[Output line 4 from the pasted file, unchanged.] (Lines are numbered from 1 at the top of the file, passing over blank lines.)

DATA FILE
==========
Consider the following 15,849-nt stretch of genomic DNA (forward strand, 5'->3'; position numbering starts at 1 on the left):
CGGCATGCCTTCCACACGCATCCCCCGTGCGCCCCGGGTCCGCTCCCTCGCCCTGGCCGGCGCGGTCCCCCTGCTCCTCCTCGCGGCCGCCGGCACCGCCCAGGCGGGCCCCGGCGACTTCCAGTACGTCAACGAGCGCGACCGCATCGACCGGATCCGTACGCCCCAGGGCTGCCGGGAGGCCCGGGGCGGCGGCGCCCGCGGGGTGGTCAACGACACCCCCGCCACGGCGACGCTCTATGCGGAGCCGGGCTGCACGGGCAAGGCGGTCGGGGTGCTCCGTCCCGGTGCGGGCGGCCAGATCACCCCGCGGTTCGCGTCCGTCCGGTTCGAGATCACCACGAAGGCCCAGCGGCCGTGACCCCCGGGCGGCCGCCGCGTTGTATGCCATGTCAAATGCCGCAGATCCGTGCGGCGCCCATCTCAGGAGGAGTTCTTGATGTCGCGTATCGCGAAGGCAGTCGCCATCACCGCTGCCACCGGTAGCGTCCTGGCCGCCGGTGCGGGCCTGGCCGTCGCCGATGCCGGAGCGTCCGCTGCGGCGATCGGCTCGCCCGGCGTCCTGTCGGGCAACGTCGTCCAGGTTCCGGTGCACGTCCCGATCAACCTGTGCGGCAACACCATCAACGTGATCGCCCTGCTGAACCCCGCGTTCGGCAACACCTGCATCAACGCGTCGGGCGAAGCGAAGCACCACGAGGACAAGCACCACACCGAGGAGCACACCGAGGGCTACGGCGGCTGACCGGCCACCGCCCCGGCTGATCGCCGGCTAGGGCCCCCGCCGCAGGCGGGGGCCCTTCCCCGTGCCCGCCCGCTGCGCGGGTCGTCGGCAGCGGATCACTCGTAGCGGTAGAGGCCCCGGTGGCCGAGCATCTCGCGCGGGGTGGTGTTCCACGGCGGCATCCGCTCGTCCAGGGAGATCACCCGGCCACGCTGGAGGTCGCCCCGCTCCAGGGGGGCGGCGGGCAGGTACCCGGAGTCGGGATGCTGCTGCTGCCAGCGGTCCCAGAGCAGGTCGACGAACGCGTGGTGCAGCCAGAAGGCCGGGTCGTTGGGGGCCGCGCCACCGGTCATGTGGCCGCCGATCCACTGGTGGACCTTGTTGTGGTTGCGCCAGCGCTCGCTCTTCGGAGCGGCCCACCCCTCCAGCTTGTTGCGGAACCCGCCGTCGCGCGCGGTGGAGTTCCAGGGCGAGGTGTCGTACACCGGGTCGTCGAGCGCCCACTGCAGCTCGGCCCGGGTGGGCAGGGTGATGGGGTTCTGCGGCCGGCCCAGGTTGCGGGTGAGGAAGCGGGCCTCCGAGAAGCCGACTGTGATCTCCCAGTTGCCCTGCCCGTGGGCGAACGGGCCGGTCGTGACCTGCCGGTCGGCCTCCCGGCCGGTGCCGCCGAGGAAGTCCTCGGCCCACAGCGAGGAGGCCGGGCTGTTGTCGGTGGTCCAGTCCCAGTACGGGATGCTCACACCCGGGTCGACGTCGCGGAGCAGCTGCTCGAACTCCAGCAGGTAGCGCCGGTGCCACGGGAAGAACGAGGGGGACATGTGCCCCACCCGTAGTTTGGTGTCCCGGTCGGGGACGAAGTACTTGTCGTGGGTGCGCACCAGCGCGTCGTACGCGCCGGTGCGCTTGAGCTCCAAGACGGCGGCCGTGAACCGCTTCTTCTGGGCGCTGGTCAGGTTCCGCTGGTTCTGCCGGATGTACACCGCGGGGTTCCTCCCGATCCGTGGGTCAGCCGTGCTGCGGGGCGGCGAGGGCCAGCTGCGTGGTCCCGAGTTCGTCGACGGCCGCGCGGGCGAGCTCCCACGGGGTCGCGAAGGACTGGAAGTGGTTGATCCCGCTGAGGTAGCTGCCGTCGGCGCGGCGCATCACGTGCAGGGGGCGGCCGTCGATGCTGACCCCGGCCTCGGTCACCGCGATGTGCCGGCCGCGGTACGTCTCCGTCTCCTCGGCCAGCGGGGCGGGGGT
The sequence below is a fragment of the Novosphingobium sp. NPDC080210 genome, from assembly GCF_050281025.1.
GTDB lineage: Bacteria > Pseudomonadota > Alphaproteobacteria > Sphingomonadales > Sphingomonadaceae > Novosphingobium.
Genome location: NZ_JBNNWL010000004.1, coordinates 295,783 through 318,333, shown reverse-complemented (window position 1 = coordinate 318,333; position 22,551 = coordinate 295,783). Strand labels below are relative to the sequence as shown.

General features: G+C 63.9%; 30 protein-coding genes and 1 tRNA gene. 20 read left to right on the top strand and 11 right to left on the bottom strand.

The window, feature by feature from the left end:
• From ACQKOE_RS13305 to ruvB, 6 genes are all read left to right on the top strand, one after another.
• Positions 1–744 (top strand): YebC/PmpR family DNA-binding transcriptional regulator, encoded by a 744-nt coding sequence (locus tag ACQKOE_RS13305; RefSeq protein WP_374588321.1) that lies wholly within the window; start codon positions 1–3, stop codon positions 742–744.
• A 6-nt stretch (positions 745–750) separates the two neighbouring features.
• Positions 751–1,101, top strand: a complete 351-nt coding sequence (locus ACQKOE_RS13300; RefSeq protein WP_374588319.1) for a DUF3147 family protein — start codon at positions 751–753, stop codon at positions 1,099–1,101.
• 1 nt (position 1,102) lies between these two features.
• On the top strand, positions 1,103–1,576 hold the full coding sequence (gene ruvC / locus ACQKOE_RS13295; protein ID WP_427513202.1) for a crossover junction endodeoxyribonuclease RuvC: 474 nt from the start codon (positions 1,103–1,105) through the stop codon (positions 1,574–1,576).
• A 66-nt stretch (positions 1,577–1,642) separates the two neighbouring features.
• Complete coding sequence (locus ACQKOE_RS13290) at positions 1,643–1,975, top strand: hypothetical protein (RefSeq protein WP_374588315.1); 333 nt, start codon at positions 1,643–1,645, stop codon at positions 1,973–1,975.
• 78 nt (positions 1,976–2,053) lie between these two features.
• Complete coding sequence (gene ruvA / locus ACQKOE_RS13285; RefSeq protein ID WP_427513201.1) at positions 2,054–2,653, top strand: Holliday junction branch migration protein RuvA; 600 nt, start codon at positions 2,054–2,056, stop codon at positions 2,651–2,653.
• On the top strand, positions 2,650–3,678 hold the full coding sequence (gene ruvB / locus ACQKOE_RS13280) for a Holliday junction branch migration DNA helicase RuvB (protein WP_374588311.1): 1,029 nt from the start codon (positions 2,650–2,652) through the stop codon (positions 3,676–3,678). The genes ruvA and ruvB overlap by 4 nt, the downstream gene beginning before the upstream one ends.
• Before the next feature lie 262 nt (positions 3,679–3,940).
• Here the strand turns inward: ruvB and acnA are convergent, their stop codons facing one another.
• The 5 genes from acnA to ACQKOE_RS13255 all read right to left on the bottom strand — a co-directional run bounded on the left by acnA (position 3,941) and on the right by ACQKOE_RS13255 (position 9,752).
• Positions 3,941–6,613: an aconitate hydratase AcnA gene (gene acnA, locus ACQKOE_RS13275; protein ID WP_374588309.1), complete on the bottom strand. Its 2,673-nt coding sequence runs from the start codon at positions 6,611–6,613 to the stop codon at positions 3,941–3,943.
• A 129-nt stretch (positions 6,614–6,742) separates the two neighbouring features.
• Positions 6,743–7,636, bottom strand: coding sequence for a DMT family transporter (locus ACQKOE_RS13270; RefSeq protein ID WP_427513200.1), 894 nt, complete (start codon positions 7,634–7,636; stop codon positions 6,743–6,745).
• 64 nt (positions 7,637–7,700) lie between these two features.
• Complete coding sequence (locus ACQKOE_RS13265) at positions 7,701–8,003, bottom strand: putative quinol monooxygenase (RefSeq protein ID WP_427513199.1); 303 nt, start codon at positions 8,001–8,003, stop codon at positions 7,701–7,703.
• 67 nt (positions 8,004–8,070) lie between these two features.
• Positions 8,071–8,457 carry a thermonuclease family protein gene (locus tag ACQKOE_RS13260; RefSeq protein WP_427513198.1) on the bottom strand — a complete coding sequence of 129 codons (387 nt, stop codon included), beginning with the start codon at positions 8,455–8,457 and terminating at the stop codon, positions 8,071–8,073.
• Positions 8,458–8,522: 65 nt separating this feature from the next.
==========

GTDB lineage: Bacteria > Pseudomonadota > Alphaproteobacteria > Sphingomonadales > Sphingomonadaceae > Novosphingobium.